Usually, I do not like to join in over-flogging a topical issue, so whenever I decide to go back and discuss an issue I have already commented on, then it means the matter is of grave concern to society in general.
The threat of the Ebola disease has became a global health issue and most governments around the world are on the alert to check its spread.
The world’s unipolar state, the almighty United States of America, has activated all its security networks and marshalled its forces to be on red alert and avert the recurrence of Ebola on American soil.
Just as America has put in measures to protect its citizens anywhere around the globe against the disease, the European Union and other sovereign states have not rested in their attempts to nip Ebola in the bud, especially when a Spanish nurse reportedly contracted the disease under very strange circumstances.
This and other incidents within countries outside Africa have drummed home the fact that Ebola is not an African disease but a global one, as espoused by President John Dramani Mahama when he addressed the 69th session of the United Nations recently.
Coming back home, our political leadership, with support from the World Health Organisation (WHO) and other international agencies, has made some interventions to prevent Ebola in Ghana.
Medical and health workers have been provided with the necessary Personal Protective Equipment (PPE) and have as well been taken through training on the symptoms and what to do and how to handle cases suspected to be Ebola.
Some of the important entry points to the country, such as the airport and the border posts, have also benefitted from the installation of equipment for screening all those who enter the country from the Ebola affected countries in the sub-region.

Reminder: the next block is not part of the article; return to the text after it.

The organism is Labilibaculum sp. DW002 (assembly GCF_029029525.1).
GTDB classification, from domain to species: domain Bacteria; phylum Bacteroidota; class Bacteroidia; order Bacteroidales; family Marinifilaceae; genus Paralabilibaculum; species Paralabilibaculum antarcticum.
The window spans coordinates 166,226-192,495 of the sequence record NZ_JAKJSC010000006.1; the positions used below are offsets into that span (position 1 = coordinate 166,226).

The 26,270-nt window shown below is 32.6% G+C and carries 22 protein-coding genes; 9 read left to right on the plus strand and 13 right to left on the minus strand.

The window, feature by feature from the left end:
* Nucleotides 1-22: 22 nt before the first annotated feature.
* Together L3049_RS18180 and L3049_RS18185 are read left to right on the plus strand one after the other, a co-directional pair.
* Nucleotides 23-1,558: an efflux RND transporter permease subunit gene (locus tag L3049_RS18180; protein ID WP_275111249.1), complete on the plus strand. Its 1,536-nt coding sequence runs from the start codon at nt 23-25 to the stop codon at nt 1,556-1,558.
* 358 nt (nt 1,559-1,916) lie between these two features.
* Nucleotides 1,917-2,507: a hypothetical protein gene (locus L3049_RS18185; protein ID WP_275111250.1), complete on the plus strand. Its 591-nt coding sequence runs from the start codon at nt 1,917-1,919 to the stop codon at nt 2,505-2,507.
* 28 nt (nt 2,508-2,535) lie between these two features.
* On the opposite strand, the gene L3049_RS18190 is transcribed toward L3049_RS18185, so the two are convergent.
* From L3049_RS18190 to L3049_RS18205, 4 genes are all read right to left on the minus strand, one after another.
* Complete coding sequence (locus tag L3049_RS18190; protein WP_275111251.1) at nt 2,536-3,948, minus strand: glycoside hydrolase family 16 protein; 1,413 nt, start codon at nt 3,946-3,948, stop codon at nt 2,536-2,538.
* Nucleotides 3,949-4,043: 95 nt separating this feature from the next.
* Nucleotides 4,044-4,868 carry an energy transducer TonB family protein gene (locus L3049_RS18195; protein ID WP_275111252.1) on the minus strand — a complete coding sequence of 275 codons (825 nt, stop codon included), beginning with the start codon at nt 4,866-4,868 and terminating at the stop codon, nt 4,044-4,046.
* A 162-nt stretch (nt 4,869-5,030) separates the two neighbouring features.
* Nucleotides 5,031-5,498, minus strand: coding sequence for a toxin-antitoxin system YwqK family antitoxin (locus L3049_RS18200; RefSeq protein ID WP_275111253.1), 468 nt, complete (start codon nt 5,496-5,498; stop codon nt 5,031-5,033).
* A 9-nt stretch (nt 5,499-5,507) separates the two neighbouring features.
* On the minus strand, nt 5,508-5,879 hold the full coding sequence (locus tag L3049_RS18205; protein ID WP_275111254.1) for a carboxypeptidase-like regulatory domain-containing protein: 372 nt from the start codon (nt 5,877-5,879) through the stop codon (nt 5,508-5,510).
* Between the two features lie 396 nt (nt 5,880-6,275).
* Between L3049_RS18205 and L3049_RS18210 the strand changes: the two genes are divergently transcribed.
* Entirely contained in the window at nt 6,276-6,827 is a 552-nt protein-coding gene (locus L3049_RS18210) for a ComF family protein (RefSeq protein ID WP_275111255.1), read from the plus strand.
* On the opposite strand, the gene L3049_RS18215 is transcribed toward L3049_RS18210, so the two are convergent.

Moreover, the citizens have been empowered and sensitised to the dos and don’ts of Ebola.
So far, all seems to be going on well, especially when rumours became rife that cases of Ebola have been reported at some medical facilities. These have caught the attention of medical personnel and they have successively disproved these cases after the suspects had tested negative.
It, therefore, behoves us to continue to ensure that we maintain the habits we have cultivated in recent times to avoid contracting Ebola and continue to lead healthy and hygienic lifestyles to prevent us from contracting Ebola.
So far so good, but I still think some more precautionary measures have to be introduced.
Last Tuesday, I listened to an interview on BBC where a Liberian woman narrated their ordeal ever since the outbreak of Ebola in that country.
The interviewee went on to say that the once communal life, as well as the closely-knitted family ties that they used to enjoy, has disappeared. Things have gone bad to the extent that children hardly shake hands with their parents when they return from work. She also spoke about the stigmatisation among the once cohesive community because of Ebola.
After listening to the interview, I started pondering over what would be the fate of most of us (Ghanaians) in the wake of an Ebola outbreak. How are we going to relate to our parents, children, siblings, colleagues and other neighbours, especially when we live a communal life just like our neighbours in the sub-region who have been confronted with this menace?
Well, our government has sounded the warning and made a passionate appeal to the citizenry to desist from travelling to the affected countries. We have also been urged to remain vigilant and report anybody with the Ebola symptoms to the appropriate authorities.
Isolation centres are under construction to quarantine suspected persons with symptoms of the disease. All these measures have been put in place to save Ghana from the calamites that have befallen our neighbours — Liberia, Sierra Leone and Guinea.
I, however, continue to contemplate whether these measures are enough, although we are mending some of our age old practices such as mass handshaking at funerals, church service and other social gatherings.
I believe it is time we took the bull by the horn and I expect our President to announce the suspension of some out-door events that could put the lives of our people in jeopardy.
Similarly, I think we need to seek God’s face in line with Archbishop Nicholas Duncan-Williams’s proposal that we seek divine intervention through prayer and fasting and let this dangerous disease pass over our heads.